U.S. stocks ended slightly higher Monday at the start of a crowded week for corporate earnings. Meanwhile, crude oil prices added to Friday’s gains as tensions escalated with Iran.
The S&P 500 (^GSPC) increased 0.28%, or 8.41 points, as of market close, with the tech and energy sectors leading advances. The Dow (^DJI) edged up 0.07%, or 17.84 points, while the Nasdaq (^IXIC) increased 0.71%, or 57.65 points.
This week, about 25% of S&P 500 component companies report second-quarter results, including Boeing (BA), Amazon (AMZN), Google-parent Alphabet (GOOG, GOOGL) and McDonald’s (MCD). For companies that have reported so far, results have largely exceeded expectations. Earnings have beaten by 6.5%, and about three-quarters of companies exceeded their bottom-line estimates, according to Credit Suisse analyst Jonathan Golub.
Aggregate earnings per share (EPS) are tracking to grow 2.1% over last year, assuming the beat rate holds for the rest of the season, Golub added. Wall Street had expected companies to report aggregate EPS contraction of 1.7% for the second quarter.
“With consensus analysis having slashed projections for the quarter before the start of the earnings season there’ll likely be a decent chance for enough positive surprises over the course of the next few weeks to see earnings growth stay positive over the season,” John Stoltzfus, chief investment strategist for Oppenheimer Asset Management, wrote in a note Monday.
Before market open, oilfield services company Halliburton (HAL) reported quarterly adjusted EPS that topped consensus expectations, while revenue came in slightly short of estimates. Quarterly profit fell sharply over last year, however, when including the impact of asset impairment and severance charges, amid cost-cutting efforts to offset the impact of lower oil prices. The leading fracking service provider reported stronger sales growth internationally than domestically, and underscored mounting “momentum” into 2020 in international oilfield service demand.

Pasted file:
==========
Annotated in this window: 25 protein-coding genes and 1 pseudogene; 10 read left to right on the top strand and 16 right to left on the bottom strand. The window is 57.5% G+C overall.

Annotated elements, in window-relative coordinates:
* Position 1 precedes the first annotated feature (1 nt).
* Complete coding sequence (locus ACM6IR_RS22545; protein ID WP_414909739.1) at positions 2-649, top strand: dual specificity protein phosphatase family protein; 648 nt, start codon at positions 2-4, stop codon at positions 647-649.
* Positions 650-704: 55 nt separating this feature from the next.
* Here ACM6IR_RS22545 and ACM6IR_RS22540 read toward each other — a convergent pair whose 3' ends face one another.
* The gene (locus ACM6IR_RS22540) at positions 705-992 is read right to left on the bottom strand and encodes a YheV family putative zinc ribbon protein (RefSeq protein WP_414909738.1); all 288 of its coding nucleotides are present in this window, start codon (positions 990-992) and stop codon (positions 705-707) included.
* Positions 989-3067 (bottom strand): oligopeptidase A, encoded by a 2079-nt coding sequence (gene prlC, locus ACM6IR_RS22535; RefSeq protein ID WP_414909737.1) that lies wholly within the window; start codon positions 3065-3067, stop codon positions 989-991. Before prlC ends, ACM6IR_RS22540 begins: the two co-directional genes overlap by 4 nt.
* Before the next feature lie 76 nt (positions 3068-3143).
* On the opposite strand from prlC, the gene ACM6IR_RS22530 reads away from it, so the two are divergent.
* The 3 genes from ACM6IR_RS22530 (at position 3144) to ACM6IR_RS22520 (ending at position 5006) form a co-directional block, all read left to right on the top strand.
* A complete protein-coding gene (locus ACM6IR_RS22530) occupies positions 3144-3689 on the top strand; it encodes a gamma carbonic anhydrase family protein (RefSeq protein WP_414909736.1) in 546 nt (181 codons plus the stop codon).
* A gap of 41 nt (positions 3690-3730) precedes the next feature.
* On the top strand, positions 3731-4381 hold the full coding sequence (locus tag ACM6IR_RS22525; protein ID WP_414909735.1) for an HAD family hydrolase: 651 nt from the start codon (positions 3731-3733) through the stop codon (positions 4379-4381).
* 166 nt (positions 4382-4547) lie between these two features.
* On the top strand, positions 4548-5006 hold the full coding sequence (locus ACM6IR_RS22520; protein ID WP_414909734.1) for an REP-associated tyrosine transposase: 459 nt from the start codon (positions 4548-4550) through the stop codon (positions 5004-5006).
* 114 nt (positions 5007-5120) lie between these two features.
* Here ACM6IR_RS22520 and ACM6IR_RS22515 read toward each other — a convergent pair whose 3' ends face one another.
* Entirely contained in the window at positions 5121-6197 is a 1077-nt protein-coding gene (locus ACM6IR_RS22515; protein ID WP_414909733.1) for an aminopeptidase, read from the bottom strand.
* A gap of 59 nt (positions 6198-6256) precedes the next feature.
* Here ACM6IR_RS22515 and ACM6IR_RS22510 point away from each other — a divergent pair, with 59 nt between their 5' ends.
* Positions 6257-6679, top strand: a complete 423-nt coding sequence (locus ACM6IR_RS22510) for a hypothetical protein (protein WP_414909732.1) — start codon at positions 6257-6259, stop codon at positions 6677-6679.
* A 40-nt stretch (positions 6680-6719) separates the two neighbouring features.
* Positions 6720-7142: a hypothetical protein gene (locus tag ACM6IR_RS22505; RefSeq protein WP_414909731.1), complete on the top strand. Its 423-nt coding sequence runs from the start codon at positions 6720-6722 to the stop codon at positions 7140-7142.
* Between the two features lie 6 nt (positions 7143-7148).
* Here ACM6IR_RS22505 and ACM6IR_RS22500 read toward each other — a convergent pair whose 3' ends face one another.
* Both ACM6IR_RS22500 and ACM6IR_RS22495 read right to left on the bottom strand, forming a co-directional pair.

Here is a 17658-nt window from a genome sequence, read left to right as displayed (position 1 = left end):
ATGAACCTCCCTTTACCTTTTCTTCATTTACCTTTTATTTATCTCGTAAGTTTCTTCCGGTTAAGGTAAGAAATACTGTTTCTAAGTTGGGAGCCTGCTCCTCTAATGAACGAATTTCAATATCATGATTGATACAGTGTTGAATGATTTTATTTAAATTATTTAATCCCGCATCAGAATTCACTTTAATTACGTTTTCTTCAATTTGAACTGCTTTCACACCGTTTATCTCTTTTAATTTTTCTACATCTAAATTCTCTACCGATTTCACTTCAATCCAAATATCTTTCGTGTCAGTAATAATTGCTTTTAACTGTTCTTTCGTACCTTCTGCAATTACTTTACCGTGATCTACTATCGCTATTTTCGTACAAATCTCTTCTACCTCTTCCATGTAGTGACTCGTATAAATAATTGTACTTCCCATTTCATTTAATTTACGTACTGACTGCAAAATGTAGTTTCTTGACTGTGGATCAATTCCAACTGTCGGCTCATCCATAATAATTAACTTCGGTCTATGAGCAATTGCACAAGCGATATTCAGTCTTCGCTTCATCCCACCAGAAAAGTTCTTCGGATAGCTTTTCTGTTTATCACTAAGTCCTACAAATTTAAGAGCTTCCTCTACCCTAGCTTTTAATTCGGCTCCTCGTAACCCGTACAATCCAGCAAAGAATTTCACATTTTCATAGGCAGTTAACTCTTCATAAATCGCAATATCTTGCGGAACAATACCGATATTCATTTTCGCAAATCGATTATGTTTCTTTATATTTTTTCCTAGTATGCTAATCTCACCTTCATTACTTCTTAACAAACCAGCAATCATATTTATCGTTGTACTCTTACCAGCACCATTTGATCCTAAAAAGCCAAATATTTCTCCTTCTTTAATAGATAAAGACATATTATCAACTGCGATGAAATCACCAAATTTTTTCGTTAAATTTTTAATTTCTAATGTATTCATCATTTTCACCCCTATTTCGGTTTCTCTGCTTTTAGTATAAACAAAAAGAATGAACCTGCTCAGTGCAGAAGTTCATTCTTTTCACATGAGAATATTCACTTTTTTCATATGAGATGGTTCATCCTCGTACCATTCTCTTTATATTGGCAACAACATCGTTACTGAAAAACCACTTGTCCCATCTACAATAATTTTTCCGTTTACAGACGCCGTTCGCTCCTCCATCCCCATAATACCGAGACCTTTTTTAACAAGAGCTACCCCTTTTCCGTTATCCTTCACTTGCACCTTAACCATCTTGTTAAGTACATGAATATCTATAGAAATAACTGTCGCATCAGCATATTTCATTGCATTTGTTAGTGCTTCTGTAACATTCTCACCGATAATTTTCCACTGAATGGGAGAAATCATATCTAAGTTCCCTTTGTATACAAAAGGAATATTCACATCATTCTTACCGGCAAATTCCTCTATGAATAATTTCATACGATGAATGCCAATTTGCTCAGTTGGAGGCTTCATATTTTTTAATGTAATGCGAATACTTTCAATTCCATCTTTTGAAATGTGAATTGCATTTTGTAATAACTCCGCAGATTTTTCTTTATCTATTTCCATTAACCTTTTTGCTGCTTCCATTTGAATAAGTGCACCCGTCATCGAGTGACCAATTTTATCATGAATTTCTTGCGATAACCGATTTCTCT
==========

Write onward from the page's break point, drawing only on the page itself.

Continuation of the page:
Whirlpool (WHR) is set to report results after market close Monday. The appliance company delivered weak full-year guidance at the start of the year due to higher costs amid the U.S.-China trade dispute, which made imported materials including steel and aluminum most costly.
Meanwhile, members of the Federal Open Market Committee enter a quiet period this week, delivering no public remarks ahead of their meeting July 30-31. However, investors will still receive a spate of economic data to digest ahead of the meeting, including the first print on U.S. second-quarter gross domestic product on Friday.
Market participants largely took FOMC members’ comments last week to affirm expectations for easier monetary policy. Fed Vice Chairman Richard Clarida told Fox Business that the Fed does not “have to wait until things get so bad to have a dramatic series of rate cuts,” and St. Louis Fed President James Bullard, the sole dissenter calling for a rate cut at the June meeting, said he backed a 25 basis point cut for the central bank’s July meeting.
Treasury yields were mostly lower Monday afternoon as investors eyed lower rates. The three-month Treasury yield rose 1 basis points to 2.076%, rising above the 10-year yield (^TNX), which fell less than one basis point to 2.048%.
Elsewhere, oil prices climbed as tensions increased between Western countries and Iran, a major oil exporter. On Monday, Tehran said it planned to execute Iranian citizens accused of being CIA-trained spies, according to multiple news reports citing Iranian officials. Iran last week announced it had seized a British oil tanker in the Persian Gulf in the latest in a series of attacks in and near the Strait of Hormuz, a key passageway for the world’s oil supply.
Emily McCormick is a reporter for Yahoo Finance. Follow her on Twitter: @emily_mcck
Read more from Emily: